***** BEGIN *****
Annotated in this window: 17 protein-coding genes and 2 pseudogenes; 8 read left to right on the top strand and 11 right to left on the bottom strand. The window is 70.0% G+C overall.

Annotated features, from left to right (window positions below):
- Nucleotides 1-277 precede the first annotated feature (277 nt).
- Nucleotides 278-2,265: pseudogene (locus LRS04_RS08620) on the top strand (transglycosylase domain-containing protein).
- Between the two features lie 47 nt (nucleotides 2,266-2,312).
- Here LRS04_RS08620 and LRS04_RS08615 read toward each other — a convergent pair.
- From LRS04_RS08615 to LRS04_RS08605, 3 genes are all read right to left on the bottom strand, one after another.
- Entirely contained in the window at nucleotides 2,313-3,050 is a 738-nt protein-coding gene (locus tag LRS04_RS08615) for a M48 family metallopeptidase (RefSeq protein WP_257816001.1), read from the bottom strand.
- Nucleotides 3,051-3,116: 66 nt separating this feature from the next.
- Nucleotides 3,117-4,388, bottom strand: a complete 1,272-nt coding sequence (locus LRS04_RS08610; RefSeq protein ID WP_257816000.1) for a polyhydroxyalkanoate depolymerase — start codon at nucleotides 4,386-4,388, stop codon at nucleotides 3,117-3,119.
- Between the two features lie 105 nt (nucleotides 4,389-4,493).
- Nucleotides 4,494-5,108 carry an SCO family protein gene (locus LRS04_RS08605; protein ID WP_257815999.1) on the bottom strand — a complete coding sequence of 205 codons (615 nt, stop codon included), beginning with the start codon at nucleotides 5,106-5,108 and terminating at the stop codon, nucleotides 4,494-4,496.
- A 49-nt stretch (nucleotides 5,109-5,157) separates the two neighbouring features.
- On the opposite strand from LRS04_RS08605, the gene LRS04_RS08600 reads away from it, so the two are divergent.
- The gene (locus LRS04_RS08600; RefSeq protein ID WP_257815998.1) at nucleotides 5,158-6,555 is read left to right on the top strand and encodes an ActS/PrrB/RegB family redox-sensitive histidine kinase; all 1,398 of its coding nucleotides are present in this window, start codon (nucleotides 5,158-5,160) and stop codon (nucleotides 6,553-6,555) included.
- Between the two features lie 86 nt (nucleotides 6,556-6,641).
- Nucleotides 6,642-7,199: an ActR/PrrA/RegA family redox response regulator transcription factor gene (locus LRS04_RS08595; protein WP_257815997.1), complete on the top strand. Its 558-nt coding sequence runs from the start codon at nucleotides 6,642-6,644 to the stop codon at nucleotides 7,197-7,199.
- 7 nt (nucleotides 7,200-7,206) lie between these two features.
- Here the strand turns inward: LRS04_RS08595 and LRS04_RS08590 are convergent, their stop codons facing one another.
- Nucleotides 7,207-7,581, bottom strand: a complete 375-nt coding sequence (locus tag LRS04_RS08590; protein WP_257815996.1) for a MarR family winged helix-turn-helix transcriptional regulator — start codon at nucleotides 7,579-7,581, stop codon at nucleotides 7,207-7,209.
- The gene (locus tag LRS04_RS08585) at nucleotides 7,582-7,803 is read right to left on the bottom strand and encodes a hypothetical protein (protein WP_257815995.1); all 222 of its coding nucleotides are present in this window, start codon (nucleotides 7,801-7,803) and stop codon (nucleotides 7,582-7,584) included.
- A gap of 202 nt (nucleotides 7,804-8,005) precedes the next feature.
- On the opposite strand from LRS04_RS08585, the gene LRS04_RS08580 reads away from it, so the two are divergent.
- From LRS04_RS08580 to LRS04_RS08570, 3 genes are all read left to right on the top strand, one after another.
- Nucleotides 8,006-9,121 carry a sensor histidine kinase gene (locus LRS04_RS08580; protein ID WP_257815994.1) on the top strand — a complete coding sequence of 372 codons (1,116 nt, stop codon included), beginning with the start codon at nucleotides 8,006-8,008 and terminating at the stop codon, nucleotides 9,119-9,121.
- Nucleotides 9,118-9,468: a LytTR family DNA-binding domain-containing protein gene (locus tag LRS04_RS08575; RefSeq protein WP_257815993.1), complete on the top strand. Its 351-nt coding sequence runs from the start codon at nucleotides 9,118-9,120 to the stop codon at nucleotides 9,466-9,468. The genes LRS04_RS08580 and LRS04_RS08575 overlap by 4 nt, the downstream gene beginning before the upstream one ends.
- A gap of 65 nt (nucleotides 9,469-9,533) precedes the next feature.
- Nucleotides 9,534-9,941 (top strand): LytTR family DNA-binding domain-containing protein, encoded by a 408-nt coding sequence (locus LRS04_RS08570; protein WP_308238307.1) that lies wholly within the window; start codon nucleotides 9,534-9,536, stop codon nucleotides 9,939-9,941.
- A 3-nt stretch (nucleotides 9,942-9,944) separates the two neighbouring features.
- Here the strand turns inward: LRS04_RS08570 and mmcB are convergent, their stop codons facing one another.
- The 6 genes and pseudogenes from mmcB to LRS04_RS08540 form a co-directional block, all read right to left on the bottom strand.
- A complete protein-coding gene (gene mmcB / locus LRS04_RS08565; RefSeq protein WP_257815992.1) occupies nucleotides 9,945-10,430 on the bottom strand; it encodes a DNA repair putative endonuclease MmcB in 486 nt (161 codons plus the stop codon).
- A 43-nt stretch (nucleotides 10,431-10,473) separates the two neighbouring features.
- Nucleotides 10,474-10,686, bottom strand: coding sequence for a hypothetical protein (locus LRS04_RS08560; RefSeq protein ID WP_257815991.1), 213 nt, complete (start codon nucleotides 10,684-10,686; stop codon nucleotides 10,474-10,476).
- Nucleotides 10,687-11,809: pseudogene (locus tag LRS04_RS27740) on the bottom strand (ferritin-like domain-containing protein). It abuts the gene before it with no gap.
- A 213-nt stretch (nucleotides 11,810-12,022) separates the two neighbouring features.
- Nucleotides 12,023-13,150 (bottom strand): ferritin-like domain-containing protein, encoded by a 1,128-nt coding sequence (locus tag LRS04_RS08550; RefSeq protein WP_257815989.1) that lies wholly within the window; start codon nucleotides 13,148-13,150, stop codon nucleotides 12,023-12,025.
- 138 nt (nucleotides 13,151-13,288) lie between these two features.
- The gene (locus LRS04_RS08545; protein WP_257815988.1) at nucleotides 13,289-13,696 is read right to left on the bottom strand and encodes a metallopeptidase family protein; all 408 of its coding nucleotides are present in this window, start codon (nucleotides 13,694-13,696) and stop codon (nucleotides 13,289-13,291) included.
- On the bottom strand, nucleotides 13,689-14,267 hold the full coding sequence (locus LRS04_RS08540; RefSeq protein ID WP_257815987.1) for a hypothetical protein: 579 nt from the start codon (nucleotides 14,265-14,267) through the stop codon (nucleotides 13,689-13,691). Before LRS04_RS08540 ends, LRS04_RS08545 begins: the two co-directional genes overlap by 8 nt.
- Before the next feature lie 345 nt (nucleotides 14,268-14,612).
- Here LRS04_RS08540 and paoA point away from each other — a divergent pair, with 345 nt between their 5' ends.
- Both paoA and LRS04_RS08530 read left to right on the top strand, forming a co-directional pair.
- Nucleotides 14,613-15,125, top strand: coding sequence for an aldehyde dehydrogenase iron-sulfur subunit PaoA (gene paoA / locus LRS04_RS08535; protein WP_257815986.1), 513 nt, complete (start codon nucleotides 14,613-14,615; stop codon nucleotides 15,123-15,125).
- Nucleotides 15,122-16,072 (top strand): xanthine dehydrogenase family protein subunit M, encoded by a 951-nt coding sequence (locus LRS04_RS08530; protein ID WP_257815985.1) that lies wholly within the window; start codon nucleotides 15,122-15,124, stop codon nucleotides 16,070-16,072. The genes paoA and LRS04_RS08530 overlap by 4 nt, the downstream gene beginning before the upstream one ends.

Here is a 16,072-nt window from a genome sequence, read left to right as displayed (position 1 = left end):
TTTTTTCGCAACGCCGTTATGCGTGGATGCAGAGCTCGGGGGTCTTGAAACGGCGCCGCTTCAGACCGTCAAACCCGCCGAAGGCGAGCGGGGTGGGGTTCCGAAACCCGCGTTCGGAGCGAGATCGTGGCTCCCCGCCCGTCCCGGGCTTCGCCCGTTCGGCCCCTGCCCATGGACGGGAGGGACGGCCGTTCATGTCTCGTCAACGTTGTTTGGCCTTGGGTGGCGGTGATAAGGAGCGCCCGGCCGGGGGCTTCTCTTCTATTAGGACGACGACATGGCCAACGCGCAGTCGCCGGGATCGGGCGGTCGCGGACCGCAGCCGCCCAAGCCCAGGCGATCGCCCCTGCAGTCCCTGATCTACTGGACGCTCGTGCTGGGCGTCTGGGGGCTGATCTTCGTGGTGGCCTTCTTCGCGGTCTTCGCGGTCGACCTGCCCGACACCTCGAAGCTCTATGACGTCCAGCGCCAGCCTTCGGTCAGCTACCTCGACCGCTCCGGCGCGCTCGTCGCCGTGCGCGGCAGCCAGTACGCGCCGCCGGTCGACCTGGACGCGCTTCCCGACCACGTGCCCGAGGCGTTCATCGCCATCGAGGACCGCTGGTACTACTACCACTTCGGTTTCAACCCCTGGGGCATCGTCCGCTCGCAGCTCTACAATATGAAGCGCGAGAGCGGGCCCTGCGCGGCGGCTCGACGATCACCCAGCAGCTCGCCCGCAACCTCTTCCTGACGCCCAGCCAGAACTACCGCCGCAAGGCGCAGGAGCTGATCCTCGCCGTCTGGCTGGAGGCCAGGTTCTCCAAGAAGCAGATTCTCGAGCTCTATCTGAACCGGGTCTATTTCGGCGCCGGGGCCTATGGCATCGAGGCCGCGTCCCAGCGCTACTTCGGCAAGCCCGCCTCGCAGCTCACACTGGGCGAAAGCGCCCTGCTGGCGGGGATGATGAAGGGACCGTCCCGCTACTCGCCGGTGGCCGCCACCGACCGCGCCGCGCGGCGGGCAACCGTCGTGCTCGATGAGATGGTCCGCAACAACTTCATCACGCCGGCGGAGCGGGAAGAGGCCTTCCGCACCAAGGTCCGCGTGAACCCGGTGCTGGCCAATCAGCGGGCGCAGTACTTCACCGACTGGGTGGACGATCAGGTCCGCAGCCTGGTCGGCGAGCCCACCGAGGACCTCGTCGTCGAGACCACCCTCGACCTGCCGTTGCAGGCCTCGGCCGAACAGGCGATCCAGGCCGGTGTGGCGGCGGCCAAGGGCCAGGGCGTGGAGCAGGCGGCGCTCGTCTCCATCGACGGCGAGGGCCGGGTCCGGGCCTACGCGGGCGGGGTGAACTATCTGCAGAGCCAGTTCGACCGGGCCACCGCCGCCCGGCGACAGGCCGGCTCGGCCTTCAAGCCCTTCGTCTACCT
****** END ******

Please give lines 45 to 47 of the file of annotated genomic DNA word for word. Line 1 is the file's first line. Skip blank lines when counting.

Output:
- Nucleotides 15,122-16,072 (top strand): xanthine dehydrogenase family protein subunit M, encoded by a 951-nt coding sequence (locus LRS04_RS08530; protein ID WP_257815985.1) that lies wholly within the window; start codon nucleotides 15,122-15,124, stop codon nucleotides 16,070-16,072. The genes paoA and LRS04_RS08530 overlap by 4 nt, the downstream gene beginning before the upstream one ends.

Here is a 16,072-nt window from a genome sequence, read left to right as displayed (position 1 = left end):
TTTTTTCGCAACGCCGTTATGCGTGGATGCAGAGCTCGGGGGTCTTGAAACGGCGCCGCTTCAGACCGTCAAACCCGCCGAAGGCGAGCGGGGTGGGGTTCCGAAACCCGCGTTCGGAGCGAGATCGTGGCTCCCCGCCCGTCCCGGGCTTCGCCCGTTCGGCCCCTGCCCATGGACGGGAGGGACGGCCGTTCATGTCTCGTCAACGTTGTTTGGCCTTGGGTGGCGGTGATAAGGAGCGCCCGGCCGGGGGCTTCTCTTCTATTAGGACGACGACATGGCCAACGCGCAGTCGCCGGGATCGGGCGGTCGCGGACCGCAGCCGCCCAAGCCCAGGCGATCGCCCCTGCAGTCCCTGATCTACTGGACGCTCGTGCTGGGCGTCTGGGGGCTGATCTTCGTGGTGGCCTTCTTCGCGGTCTTCGCGGTCGACCTGCCCGACACCTCGAAGCTCTATGACGTCCAGCGCCAGCCTTCGGTCAGCTACCTCGACCGCTCCGGCGCGCTCGTCGCCGTGCGCGGCAGCCAGTACGCGCCGCCGGTCGACCTGGACGCGCTTCCCGACCACGTGCCCGAGGCGTTCATCGCCATCGAGGACCGCTGGTACTACTACCACTTCGGTTTCAACCCCTGGGGCATCGTCCGCTCGCAGCTCTACAATATGAAGCGCGAGAGCGGGCCCTGCGCGGCGGCTCGACGATCACCCAGCAGCTCGCCCGCAACCTCTTCCTGACGCCCAGCCAGAACTACCGCCGCAAGGCGCAGGAGCTGATCCTCGCCGTCTGGCTGGAGGCCAGGTTCTCCAAGAAGCAGATTCTCGAGCTCTATCTGAACCGGGTCTATTTCGGCGCCGGGGCCTATGGCATCGAGGCCGCGTCCCAGCGCTACTTCGGCAAGCCCGCCTCGCAGCTCACACTGGGCGAAAGCGCCCTGCTGGCGGGGATGATGAAGGGACCGTCCCGCTACTCGCCGGTGGCCGCCACCGACCGCGCCGCGCGGCGGGCAACCGTCGTGCTCGATGAGATGGTCCGCAACAACTTCATCACGCCGGCGGAGCGGGAAGAGGCCTTCCGCACCAAGGTCCGCGTGAACCCGGTGCTGGCCAATCAGCGGGCGCAGTACTTCACCGACTGGGTGGACGATCAGGTCCGCAGCCTGGTCGGCGAGCCCACCGAGGACCTCGTCGTCGAGACCACCCTCGACCTGCCGTTGCAGGCCTCGGCCGAACAGGCGATCCAGGCCGGTGTGGCGGCGGCCAAGGGCCAGGGCGTGGAGCAGGCGGCGCTCGTCTCCATCGACGGCGAGGGCCGGGTCCGGGCCTACGCGGGCGGGGTGAACTATCTGCAGAGCCAGTTCGACCGGGCCACCGCCGCCCGGCGACAGGCCGGCTCGGCCTTCAAGCCCTTCGTCTACCT